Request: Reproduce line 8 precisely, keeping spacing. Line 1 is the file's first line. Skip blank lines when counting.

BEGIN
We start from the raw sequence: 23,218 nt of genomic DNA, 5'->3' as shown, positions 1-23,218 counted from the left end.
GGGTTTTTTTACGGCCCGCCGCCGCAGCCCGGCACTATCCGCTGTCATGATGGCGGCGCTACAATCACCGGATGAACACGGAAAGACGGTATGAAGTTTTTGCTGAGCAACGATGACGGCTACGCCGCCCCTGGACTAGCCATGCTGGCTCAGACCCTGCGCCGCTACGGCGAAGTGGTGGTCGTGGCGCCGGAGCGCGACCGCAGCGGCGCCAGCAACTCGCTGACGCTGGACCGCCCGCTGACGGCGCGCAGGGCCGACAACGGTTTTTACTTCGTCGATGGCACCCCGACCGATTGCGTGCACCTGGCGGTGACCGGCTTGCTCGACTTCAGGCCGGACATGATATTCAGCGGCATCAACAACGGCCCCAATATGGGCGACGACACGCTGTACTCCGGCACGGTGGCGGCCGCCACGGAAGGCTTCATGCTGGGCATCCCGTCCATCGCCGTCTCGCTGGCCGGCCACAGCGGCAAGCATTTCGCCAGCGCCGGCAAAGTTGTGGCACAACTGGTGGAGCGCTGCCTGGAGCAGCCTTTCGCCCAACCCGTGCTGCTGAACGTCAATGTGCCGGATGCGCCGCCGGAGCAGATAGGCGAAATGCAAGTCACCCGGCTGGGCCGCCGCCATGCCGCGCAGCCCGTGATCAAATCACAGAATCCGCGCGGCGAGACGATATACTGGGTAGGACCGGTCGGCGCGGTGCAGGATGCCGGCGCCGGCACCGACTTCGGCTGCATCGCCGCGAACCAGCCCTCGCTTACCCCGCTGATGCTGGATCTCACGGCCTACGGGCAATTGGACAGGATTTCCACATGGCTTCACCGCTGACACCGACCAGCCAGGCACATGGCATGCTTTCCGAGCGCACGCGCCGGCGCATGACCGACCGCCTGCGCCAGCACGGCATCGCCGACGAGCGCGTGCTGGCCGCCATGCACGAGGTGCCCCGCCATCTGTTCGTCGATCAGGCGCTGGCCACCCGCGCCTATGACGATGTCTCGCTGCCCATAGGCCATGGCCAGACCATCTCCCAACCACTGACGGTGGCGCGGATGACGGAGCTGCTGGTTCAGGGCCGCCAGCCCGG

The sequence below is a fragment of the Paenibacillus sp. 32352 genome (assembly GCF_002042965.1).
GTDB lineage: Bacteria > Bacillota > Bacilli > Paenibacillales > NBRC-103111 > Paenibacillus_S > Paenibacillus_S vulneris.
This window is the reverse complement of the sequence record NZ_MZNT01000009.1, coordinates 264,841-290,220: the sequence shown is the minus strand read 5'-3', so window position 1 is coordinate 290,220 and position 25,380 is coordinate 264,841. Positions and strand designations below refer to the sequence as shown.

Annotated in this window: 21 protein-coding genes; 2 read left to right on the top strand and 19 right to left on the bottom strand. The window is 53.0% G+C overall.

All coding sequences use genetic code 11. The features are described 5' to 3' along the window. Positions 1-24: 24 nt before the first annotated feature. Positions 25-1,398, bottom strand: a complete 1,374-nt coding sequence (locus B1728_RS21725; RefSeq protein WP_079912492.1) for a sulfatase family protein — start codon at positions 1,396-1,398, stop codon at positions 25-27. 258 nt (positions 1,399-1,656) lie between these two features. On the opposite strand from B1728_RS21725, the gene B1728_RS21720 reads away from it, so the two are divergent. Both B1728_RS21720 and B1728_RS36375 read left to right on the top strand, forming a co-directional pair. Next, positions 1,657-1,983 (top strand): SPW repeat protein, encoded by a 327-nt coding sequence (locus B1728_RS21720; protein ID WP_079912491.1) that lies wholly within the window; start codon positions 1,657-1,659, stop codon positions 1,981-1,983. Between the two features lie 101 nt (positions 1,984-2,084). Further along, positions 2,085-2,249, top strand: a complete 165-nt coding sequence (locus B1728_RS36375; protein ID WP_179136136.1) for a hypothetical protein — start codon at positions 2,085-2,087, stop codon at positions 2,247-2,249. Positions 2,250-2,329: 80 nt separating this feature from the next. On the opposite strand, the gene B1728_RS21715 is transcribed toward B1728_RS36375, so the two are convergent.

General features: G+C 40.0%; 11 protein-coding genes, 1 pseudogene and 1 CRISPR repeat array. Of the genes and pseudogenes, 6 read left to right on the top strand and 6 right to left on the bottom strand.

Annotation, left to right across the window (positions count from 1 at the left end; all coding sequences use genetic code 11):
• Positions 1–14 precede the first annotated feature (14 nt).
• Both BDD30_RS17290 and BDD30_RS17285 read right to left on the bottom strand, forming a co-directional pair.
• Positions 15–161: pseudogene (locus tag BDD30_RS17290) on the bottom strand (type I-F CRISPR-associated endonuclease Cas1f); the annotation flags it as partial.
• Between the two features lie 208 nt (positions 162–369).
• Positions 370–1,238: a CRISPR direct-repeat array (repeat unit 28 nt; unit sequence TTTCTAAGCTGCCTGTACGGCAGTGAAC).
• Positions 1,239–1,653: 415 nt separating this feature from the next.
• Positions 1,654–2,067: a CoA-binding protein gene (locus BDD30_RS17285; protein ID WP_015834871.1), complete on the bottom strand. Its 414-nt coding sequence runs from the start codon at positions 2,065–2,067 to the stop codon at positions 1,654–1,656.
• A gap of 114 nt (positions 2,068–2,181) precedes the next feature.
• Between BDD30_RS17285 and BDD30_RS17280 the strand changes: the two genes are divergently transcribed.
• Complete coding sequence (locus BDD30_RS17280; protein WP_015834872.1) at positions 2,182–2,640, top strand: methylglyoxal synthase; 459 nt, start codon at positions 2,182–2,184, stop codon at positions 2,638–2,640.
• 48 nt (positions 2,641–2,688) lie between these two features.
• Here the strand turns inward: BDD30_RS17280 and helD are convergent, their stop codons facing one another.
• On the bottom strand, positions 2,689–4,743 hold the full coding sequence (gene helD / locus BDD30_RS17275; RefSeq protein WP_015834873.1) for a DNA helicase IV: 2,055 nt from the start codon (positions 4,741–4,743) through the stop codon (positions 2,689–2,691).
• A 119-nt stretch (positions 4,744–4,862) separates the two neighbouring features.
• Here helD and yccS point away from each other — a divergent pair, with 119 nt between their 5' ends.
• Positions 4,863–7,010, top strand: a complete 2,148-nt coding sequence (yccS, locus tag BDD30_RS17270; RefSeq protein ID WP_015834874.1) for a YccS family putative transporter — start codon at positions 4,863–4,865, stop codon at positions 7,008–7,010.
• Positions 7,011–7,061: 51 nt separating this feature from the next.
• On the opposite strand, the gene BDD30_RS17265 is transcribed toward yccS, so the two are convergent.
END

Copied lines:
General features: G+C 40.0%; 11 protein-coding genes, 1 pseudogene and 1 CRISPR repeat array. Of the genes and pseudogenes, 6 read left to right on the top strand and 6 right to left on the bottom strand.